CM Report of Recent Decisions – 2015 Volume 2
Articles in this report
!*SIDEBAR: Illinois Supreme Court Holds That Wrongful Death Via Suicide Is Not A Cognizable Action In Illinois
On May 21, 2015, the Illinois Supreme Court issued its opinion in Turcios v. The DeBruller Co., 215 IL 117962 (2015). In that case, the Supreme Court had the opportunity to rule on whether an action for wrongful death predicated on a suicide could go forward.
“Suit” Standard In Dana Applied By Northern District Of Indiana To CERCLA Requests
In June of 2015, the Northern District of Indiana held under Indiana law that any proceeding with an “entry-level cognizable degree of coerciveness or adversariness” constitutes a “suit,” thus implicating the insurer’s duty to defend.
Pro Rata Allocation Ruling Certified As Final By Indiana Supreme Court
In a 3-2 decision, the Indiana Supreme Court denied transfer of the appeal in Thomson Inc. v. Insurance Co. of North America, certifying as final the appellate court ruling which rejected all sums allocation and held that, under the policy language at issue, pro rata allocation was appropriate.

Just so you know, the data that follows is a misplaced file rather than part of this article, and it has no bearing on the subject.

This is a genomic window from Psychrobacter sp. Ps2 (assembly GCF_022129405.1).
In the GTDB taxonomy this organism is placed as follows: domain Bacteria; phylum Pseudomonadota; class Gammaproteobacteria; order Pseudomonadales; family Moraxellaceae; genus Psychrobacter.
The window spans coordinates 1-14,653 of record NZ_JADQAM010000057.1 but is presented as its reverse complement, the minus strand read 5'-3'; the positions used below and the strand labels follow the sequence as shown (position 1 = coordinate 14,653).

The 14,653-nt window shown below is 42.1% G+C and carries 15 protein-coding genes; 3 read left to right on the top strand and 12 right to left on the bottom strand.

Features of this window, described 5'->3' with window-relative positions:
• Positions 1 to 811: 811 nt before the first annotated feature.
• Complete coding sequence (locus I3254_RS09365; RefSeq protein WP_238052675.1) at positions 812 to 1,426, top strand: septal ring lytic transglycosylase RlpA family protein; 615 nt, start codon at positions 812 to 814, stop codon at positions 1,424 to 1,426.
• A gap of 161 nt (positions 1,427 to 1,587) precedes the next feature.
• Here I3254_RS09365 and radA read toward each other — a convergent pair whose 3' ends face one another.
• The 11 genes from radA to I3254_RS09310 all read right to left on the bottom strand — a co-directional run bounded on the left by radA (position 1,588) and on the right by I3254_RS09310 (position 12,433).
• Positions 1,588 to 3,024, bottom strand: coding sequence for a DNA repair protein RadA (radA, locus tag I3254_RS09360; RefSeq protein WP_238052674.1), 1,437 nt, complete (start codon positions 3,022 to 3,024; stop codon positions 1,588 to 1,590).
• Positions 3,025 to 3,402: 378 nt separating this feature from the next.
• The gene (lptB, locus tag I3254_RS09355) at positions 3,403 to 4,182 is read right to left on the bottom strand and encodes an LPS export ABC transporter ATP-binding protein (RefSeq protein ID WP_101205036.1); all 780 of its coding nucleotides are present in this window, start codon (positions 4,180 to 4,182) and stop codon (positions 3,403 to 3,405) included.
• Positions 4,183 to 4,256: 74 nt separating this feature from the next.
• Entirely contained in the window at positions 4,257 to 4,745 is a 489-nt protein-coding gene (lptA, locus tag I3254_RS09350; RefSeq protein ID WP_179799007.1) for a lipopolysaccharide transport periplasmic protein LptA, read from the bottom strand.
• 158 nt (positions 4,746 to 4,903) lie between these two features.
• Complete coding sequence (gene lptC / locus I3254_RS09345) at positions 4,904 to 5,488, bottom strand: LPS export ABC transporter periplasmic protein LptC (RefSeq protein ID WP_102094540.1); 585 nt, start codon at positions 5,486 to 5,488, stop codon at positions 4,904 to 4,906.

Clausen Miller Data Breach Case Cited Prominently In Congressional Investigative Report
A case successfully defended by CM partner Tom Ryerson and our Data Breach Defense team has been cited in a Staff Report of the U.S. House of Representatives, Committee on Oversight and Government Reform. Clausen Miller defended a health care clinic that was sued because of the allegedly unauthorized disclosure of personally protected information including the HIV positive status of hundreds of patients.
Lurking Within: The Problem Of Hindsight Bias
We’re all guilty of vigorously exercising our “hindsight bias.” The term describes the phenomenon by which people exaggerate through hindsight what could have been reasonably anticipated in foresight. In hindsight, people see as inevitable what was really not inevitable at all.
Misrepresentation Gives Insurer Right To Rescission, Even As To Innocent Insured
In Illinois State Bar Association Mutual Insurance Co. v. Law Office of Tuzzolino and Terpinas, 2015 IL 117096 (2015), the Illinois Supreme Court found that an insurer was entitled to rescind a legal malpractice policy under Section 154, notwithstanding the fact that the rescission would impact the rights of an “innocent” insured.